March 23: The Mad Dog Murders Begin


Hartford’s Joseph Taborsky had already acquired a long rap sheet for stealing, robbery, and other petty offenses by his early 20s. On March 23, 1950, he decided to “celebrate” his 25th birthday with a crime-ridden night on the town, with his younger brother Albert. Telling Albert they were going to “get some money,” the elder Taborsky drove to a West Hartford liquor store, where he robbed the owner and then shot him at point-blank range.

Joseph Taborsky addresses a crowd of reporters following his release from state prison on October 5, 1955. (Hartford Courant)

Months later, Albert turned himself in to police and offered a full confession in which he implicated Joseph in the West Hartford murder. A jury quickly convicted both Taborsky brothers, and while Albert’s confession earned him a life sentence, Joseph was sentenced to death for first-degree murder. Taborsky lived on death row for over four years until, following his younger brother’s commitment to a mental health hospital, the state Supreme Court threw out the murder case and revoked Taborsky’s death sentence. After 52 months on death row, Joseph Taborsky suddenly found himself a free man, and when pressed for a comment after his release from prison, he vowed to live a reformed life. “You can’t beat the law,” he said to a Hartford Courant reporter. “From now on, I’m not even going to get a parking ticket.”

Taborsky’s reform was short lived. Together with a new partner in crime, Arthur Culombe, Joseph went on another violent crime spree in December 1956, robbing businesses and brutally assaulting or murdering their owners in towns from North Haven to New Britain to Coventry. For 10 weeks, the entire state was gripped by fear, with citizens refusing to venture out of their homes at night, and stores closing as soon as the sun went down. Local newspapers nicknamed the unknown assailant “the Mad Dog,” due to the senseless and brutal nature of the victims’ murders, nearly all of which involved execution-style shots to the victim’s heads. One survivor, a shoe store owner who had lived through being shot in the neck, told police his assailant had requested a pair of size 12 shoes. This proved to be a small but vital lead, because, after being cross-referenced against a list of ex-convicts, the shoe-clue led police right to Joseph Taborsky and his partner Arthur Culombe. Culombe readily confessed to being Taborsky’s accomplice, but insisted Taborsky and Taborsky alone had committed all the actual murders.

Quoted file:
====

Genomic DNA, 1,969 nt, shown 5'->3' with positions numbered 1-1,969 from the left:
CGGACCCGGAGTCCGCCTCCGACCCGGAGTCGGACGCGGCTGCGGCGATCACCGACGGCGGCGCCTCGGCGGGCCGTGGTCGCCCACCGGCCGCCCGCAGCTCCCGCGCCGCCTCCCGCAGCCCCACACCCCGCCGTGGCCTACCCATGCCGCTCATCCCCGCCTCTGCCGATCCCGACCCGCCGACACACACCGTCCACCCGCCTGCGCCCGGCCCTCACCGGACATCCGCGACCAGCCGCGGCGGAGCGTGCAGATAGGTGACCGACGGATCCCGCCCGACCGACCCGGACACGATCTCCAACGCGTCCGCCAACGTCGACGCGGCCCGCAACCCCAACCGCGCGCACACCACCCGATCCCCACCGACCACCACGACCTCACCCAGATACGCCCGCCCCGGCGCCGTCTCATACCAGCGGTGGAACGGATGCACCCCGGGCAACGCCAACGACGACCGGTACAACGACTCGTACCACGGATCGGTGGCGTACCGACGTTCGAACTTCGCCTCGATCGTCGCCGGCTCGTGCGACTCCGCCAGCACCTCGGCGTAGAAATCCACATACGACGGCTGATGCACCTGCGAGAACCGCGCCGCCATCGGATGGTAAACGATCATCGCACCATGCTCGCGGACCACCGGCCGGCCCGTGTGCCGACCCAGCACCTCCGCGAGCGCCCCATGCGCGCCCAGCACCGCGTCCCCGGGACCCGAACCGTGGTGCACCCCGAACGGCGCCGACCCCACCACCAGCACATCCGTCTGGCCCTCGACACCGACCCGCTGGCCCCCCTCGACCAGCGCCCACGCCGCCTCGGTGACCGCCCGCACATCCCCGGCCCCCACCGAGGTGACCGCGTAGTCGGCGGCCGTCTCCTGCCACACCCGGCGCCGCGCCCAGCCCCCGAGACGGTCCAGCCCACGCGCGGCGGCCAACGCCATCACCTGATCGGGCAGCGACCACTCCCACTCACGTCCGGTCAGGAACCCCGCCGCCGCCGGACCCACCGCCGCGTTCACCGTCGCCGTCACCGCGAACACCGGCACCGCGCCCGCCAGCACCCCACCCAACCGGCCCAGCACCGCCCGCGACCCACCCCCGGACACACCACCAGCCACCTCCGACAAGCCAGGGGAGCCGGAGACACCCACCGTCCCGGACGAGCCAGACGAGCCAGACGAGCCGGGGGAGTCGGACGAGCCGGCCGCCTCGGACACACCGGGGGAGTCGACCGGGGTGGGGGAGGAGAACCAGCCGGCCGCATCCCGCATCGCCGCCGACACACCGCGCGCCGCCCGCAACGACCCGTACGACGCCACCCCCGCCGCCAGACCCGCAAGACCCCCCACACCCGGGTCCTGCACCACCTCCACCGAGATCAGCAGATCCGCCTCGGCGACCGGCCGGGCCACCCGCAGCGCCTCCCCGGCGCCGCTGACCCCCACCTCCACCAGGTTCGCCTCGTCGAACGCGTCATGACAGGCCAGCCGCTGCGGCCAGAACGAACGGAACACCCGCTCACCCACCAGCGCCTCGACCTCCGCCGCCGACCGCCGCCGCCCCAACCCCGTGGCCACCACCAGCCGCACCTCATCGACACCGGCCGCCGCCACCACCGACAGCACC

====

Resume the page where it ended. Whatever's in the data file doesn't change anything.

In June of 1957, Joseph Taborsky received the unique distinction of being the only criminal in Connecticut history to be sentenced to death twice, after a jury convicted him of multiple counts of first-degree murder. This death sentence was carried out two and a half years later, making “Mad Dog” Taborsky the last person in state history to die by state-ordered electrocution. A twice-condemned man first stepped onto the dark and violent path that led him to the electric chair, today in Connecticut history.

Further Reading

Lynne Tuohy, “When ‘Mad Dog’ Was Put to Death,Hartford Courant

Mara Bovsun, “The Mad Dog Killer,New York Daily News